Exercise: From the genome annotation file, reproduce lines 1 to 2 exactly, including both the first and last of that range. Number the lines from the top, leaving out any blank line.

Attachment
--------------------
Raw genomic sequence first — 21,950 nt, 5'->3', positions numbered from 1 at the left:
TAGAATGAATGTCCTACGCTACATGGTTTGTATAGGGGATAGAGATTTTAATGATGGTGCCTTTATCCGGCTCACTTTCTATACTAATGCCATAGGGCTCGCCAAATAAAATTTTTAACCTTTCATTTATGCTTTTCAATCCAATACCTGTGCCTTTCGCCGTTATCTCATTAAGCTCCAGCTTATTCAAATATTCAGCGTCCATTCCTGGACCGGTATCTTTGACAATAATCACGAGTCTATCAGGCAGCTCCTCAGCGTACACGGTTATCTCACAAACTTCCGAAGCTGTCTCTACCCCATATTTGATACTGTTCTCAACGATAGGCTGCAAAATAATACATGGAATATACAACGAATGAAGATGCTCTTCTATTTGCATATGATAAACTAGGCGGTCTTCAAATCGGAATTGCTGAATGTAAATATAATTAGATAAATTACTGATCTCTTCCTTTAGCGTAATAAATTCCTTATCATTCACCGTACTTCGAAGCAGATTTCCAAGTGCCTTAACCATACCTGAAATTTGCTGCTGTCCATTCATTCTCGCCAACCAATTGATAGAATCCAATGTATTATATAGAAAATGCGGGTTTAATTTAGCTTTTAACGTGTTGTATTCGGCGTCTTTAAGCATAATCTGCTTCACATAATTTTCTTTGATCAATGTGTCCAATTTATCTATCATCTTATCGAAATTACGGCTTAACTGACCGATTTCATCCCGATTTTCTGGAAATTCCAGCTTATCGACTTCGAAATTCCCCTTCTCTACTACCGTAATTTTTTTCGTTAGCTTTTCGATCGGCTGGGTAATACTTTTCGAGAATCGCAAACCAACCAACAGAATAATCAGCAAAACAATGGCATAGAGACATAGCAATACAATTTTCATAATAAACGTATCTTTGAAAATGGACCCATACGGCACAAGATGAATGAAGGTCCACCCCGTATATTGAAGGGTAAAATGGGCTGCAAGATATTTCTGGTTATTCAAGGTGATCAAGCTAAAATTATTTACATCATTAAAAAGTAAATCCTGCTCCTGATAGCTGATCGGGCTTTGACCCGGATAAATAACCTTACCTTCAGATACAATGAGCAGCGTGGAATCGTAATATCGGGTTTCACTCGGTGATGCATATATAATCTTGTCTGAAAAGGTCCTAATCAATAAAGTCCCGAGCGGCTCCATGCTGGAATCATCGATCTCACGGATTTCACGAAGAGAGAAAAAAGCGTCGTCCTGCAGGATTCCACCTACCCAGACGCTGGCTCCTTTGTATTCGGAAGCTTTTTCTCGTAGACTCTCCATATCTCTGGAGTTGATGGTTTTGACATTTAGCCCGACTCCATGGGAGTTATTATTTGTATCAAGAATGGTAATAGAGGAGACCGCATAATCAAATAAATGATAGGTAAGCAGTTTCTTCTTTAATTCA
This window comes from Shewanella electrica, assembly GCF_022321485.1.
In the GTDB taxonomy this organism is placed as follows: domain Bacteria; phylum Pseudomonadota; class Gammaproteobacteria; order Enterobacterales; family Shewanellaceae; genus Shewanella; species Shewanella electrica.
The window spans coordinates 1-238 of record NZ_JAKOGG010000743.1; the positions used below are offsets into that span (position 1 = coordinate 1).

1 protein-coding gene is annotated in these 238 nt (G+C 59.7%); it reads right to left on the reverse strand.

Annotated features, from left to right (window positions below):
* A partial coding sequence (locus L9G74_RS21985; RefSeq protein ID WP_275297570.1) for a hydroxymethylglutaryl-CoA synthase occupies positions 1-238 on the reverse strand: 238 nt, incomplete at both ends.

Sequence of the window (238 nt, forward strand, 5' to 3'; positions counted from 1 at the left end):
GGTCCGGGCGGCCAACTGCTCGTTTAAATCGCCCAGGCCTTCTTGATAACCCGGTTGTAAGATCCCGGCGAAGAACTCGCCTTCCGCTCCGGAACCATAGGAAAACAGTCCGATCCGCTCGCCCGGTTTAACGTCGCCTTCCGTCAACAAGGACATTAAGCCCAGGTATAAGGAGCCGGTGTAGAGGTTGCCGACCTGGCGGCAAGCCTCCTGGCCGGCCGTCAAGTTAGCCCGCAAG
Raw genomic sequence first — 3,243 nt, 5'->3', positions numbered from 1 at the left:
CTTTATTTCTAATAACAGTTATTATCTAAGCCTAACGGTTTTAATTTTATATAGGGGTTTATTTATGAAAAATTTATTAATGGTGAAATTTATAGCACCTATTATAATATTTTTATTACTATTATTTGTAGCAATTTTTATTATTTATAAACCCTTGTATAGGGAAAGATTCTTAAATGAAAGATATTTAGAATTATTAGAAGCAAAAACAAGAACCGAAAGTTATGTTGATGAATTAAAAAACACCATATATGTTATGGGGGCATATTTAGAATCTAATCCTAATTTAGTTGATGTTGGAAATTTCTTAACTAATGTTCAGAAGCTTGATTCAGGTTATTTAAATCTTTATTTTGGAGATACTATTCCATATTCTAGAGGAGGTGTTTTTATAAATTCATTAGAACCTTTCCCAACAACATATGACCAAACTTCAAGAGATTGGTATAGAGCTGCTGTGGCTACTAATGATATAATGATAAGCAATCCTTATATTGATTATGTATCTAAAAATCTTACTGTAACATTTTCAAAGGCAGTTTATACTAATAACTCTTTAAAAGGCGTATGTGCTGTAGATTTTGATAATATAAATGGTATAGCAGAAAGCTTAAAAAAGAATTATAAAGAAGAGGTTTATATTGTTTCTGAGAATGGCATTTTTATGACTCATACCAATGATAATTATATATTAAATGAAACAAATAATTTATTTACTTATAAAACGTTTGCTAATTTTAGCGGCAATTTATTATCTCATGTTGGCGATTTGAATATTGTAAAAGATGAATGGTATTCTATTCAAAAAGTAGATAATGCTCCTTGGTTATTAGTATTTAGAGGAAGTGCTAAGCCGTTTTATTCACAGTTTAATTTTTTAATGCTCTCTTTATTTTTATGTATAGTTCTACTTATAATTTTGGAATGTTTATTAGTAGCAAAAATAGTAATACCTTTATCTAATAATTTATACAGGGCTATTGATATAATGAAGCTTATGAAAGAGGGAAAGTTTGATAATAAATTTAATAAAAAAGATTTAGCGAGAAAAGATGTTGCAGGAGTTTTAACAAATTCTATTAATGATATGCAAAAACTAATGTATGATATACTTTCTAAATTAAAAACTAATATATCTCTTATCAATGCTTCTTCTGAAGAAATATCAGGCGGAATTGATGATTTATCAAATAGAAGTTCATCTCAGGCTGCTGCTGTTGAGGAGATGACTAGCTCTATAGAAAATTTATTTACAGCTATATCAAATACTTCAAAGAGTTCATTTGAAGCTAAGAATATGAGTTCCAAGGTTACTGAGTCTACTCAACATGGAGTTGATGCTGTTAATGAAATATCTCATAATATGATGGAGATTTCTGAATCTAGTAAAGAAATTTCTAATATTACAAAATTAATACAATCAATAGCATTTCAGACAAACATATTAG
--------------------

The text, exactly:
Raw genomic sequence first — 21,950 nt, 5'->3', positions numbered from 1 at the left:
TAGAATGAATGTCCTACGCTACATGGTTTGTATAGGGGATAGAGATTTTAATGATGGTGCCTTTATCCGGCTCACTTTCTATACTAATGCCATAGGGCTCGCCAAATAAAATTTTTAACCTTTCATTTATGCTTTTCAATCCAATACCTGTGCCTTTCGCCGTTATCTCATTAAGCTCCAGCTTATTCAAATATTCAGCGTCCATTCCTGGACCGGTATCTTTGACAATAATCACGAGTCTATCAGGCAGCTCCTCAGCGTACACGGTTATCTCACAAACTTCCGAAGCTGTCTCTACCCCATATTTGATACTGTTCTCAACGATAGGCTGCAAAATAATACATGGAATATACAACGAATGAAGATGCTCTTCTATTTGCATATGATAAACTAGGCGGTCTTCAAATCGGAATTGCTGAATGTAAATATAATTAGATAAATTACTGATCTCTTCCTTTAGCGTAATAAATTCCTTATCATTCACCGTACTTCGAAGCAGATTTCCAAGTGCCTTAACCATACCTGAAATTTGCTGCTGTCCATTCATTCTCGCCAACCAATTGATAGAATCCAATGTATTATATAGAAAATGCGGGTTTAATTTAGCTTTTAACGTGTTGTATTCGGCGTCTTTAAGCATAATCTGCTTCACATAATTTTCTTTGATCAATGTGTCCAATTTATCTATCATCTTATCGAAATTACGGCTTAACTGACCGATTTCATCCCGATTTTCTGGAAATTCCAGCTTATCGACTTCGAAATTCCCCTTCTCTACTACCGTAATTTTTTTCGTTAGCTTTTCGATCGGCTGGGTAATACTTTTCGAGAATCGCAAACCAACCAACAGAATAATCAGCAAAACAATGGCATAGAGACATAGCAATACAATTTTCATAATAAACGTATCTTTGAAAATGGACCCATACGGCACAAGATGAATGAAGGTCCACCCCGTATATTGAAGGGTAAAATGGGCTGCAAGATATTTCTGGTTATTCAAGGTGATCAAGCTAAAATTATTTACATCATTAAAAAGTAAATCCTGCTCCTGATAGCTGATCGGGCTTTGACCCGGATAAATAACCTTACCTTCAGATACAATGAGCAGCGTGGAATCGTAATATCGGGTTTCACTCGGTGATGCATATATAATCTTGTCTGAAAAGGTCCTAATCAATAAAGTCCCGAGCGGCTCCATGCTGGAATCATCGATCTCACGGATTTCACGAAGAGAGAAAAAAGCGTCGTCCTGCAGGATTCCACCTACCCAGACGCTGGCTCCTTTGTATTCGGAAGCTTTTTCTCGTAGACTCTCCATATCTCTGGAGTTGATGGTTTTGACATTTAGCCCGACTCCATGGGAGTTATTATTTGTATCAAGAATGGTAATAGAGGAGACCGCATAATCAAATAAATGATAGGTAAGCAGTTTCTTCTTTAATTCA